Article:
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Lord McIntosh of Haringey: For the sake of clarity, the important table in the Red Book is table B9 on page 154. Although that does indeed emphasise and highlight the Government's definition, which is,

As far as the issue of accounting conventions and the Office for National Statistics is concerned, the noble Lord will know that ESA 95, which is the most recent European convention on national accounts, was adopted by the Office for National Statistics in November 1998, and the speech which I was not able to give, either a few weeks ago or today, goes into some detail as to why it is appropriate for the Government to adopt those European standards for its national accounts, which are correctly a historical record, and to use the different definition,

    "Net taxes and social security contributions", which is that which is used in the Red Book and which is more appropriate for the purposes of the Red Book.

Lord Higgins: Does a net social security contribution appear as a positive or a negative in this context?

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Lord McIntosh of Haringey: The,

    "Other receipts and accounting contributions" are added to the net taxes and social security contributions in the table which is headed "Current receipts".

Lord Higgins: Following the developments to which the noble Lord referred, will it still appear in the next Red Book as an accounting and other adjustment?

Lord McIntosh of Haringey: It will appear in the same way in the Red Book, but the noble Lord will also have access to the national accounts, which will give the figures in accordance with European conventions. As the Treasury Select Committee demanded, the Government are being entirely transparent and are using the appropriate measures for appropriate purposes.

Lord Higgins: On that basis, I beg leave to withdraw the amendment.

Amendment, by leave withdrawn.

[Amendment No. 25 not moved.]

Clause 5 agreed to.

Baroness Turner of Camden moved Amendment No. 26:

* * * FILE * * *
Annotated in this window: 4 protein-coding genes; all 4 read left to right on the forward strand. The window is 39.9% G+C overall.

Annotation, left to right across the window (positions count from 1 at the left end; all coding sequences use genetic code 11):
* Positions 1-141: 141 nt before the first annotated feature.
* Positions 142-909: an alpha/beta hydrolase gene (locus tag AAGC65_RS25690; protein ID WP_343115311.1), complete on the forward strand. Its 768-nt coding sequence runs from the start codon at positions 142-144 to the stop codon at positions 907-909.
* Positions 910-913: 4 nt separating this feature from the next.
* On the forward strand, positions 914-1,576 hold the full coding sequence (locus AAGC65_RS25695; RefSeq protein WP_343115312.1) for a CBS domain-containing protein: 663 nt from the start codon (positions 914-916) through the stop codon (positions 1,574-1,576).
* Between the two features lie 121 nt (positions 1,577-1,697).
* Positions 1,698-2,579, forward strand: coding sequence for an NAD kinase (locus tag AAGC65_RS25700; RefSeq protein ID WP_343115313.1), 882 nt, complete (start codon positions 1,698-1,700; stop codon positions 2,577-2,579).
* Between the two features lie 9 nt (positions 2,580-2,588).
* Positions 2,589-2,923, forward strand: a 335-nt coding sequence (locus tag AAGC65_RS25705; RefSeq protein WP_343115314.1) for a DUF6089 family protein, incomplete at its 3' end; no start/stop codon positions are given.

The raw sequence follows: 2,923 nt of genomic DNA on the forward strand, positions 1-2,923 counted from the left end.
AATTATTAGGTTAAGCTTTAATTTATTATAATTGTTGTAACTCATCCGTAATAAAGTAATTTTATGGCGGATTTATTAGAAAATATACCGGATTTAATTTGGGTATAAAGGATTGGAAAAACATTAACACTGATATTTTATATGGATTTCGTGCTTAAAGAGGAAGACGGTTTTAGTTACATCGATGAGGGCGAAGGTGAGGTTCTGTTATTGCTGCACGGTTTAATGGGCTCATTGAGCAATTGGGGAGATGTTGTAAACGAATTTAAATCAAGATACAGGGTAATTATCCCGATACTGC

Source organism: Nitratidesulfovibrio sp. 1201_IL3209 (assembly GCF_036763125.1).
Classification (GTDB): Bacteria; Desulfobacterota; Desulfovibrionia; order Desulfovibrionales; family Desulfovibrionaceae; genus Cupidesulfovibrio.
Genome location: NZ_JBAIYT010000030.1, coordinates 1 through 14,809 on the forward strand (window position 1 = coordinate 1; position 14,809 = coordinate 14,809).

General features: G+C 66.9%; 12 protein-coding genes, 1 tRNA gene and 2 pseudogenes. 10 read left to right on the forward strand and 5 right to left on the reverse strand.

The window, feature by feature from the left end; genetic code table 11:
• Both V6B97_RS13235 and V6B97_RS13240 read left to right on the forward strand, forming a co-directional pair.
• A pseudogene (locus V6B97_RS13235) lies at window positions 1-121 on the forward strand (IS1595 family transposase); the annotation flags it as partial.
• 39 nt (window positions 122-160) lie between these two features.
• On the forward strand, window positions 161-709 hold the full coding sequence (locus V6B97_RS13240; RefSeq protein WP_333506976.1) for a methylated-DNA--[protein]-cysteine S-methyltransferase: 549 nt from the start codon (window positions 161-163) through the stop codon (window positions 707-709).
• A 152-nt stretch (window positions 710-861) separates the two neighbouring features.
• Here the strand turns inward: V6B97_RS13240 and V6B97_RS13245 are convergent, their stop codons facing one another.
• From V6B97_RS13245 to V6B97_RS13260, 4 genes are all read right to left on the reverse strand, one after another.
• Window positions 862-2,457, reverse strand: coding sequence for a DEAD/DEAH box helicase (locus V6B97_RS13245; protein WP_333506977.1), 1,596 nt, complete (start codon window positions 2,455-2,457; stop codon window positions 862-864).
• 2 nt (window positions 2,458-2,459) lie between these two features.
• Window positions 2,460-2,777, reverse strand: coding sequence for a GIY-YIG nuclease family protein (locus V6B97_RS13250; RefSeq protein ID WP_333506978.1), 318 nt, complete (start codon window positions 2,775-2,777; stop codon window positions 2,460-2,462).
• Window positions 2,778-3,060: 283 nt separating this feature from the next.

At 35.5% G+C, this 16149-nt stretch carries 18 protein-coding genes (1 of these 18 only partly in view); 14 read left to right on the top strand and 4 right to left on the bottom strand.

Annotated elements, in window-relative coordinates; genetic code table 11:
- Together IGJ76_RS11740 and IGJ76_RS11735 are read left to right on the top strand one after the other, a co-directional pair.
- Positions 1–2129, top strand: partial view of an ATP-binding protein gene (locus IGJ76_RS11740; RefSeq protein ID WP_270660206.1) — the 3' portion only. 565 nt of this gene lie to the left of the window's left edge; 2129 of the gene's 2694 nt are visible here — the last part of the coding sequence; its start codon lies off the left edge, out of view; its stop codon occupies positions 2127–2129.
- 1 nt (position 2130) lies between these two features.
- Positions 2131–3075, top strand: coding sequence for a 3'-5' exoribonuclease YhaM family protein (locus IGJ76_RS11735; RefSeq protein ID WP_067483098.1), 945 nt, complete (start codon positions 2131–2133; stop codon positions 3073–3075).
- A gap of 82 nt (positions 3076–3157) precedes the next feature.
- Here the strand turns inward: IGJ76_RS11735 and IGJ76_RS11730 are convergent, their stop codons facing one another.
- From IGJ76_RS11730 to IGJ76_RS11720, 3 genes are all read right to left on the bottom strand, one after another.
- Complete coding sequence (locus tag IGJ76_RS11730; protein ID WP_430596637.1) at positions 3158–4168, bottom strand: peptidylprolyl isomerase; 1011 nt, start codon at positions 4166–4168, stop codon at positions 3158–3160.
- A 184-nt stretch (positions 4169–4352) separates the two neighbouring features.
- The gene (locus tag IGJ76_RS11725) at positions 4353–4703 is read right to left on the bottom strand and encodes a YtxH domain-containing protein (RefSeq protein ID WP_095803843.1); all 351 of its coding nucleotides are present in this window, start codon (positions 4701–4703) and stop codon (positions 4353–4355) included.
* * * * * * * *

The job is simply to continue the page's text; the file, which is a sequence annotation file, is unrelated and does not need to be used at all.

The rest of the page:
After Clause 5, insert the following new clause--

Passported Benefits

(" . Recipients of a tax credit shall be entitled to the benefits to which claimants of family credit and disability working allowance were entitled under the National Health Service (Travelling Expenses and Remission of Charges) Regulations 1988 as they had effect immediately prior to the coming into force of this Act.")

The noble Baroness said: Amendment No. 26 is grouped with Amendment No. 27, both in my name. With the leave of the Committee, I shall speak to both of them.

The first amendment deals with the issue of "passported" benefits. That matter has been raised on a number of occasions during our discussions, but I believe that this is the appropriate place to deal with it and to receive a response from my noble friend the Minister.

Family credit claimants have free prescriptions, dental treatment, glasses and sight tests. They are also entitled to help with maternity and funeral expenses from the Social Fund. The Government have said that those who are presently entitled to "passported" benefits because they receive family credit will continue to be entitled to such benefits when the working families' tax credit is introduced. However, I am informed that it is not clear whether the entitlement would continue beyond the end of the current award on 5th October 1999. Moreover, in evidence to the Social Security Select Committee on 28th October 1998, the Inland Revenue was unable to say whether these "passported" benefits would be transferred to the WFTC and the DPTC.

The intention of the amendment is to provide for that to be done. The increased generosity of the tax credits will otherwise be undermined if the charges referred to as "passported" benefits are to be met by the families

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benefiting under the new legislation. "Passporting" will help to ensure that families in low-paid work retain access to vital medical treatment and other services. It seems to me that this is a very simple issue and I do not intend, at this point in our discussions, to make any further comment on it.

Amendment No. 27 deals with school meals. Children whose parents are in receipt of income support and income-based jobseeker's allowance are entitled to free school meals. Children whose parents receive family income supplement, which was the precursor of family credit, were similarly entitled, but when family credit replaced family income supplement that entitlement to free school meals was withdrawn from working families.